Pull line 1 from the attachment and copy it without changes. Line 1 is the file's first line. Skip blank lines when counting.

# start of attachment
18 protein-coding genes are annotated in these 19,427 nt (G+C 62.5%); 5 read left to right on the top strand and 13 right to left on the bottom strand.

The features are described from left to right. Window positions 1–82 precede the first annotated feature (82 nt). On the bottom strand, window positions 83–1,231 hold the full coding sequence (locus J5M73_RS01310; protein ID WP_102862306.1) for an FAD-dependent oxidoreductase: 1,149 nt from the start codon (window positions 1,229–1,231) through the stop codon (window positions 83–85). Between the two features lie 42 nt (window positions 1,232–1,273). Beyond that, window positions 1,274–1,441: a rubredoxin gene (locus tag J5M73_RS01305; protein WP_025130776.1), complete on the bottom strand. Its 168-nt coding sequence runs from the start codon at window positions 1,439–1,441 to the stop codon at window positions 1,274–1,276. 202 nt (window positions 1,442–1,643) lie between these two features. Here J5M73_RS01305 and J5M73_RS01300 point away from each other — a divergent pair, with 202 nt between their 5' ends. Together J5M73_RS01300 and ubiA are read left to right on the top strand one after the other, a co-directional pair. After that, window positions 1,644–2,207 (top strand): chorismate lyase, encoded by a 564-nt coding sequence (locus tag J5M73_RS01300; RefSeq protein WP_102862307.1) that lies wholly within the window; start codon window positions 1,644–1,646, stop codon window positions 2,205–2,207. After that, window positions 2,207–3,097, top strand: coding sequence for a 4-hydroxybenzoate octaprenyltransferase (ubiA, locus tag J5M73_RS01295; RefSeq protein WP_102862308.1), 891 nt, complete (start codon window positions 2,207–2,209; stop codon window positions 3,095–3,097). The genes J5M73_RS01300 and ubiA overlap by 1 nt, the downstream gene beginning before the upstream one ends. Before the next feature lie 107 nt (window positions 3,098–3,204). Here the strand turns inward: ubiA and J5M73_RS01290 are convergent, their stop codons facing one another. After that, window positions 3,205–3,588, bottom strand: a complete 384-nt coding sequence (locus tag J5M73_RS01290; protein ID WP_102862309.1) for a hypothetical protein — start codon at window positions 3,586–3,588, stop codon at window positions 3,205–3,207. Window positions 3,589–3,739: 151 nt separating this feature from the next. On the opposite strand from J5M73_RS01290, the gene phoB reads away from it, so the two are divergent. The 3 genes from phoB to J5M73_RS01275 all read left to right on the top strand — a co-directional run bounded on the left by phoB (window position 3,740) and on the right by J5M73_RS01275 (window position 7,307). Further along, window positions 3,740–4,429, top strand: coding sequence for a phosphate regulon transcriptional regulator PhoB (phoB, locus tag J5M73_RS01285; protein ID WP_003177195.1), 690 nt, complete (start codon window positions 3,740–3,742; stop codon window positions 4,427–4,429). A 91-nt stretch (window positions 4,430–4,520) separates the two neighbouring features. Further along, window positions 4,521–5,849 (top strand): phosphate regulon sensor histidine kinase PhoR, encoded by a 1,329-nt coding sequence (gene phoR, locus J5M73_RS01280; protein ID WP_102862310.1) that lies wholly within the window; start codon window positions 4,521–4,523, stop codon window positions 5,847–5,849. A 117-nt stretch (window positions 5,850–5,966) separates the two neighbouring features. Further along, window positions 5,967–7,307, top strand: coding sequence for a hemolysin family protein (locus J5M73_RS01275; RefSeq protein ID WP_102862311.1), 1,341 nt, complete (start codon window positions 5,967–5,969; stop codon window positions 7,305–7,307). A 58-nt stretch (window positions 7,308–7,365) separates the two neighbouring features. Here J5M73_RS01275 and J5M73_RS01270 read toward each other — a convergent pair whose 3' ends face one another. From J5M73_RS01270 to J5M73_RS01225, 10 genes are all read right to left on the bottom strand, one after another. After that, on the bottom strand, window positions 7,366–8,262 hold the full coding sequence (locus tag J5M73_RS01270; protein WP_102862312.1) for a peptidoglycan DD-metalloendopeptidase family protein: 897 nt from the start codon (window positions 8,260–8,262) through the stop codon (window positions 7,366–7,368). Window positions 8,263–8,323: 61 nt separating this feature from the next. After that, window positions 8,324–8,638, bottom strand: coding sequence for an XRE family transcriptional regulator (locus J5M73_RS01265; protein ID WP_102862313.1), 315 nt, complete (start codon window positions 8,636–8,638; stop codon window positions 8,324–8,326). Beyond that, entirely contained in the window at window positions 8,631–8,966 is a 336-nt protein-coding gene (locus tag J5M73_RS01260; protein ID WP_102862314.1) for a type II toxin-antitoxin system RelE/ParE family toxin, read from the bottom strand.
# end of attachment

18 protein-coding genes are annotated in these 19,427 nt (G+C 62.5%); 5 read left to right on the top strand and 13 right to left on the bottom strand.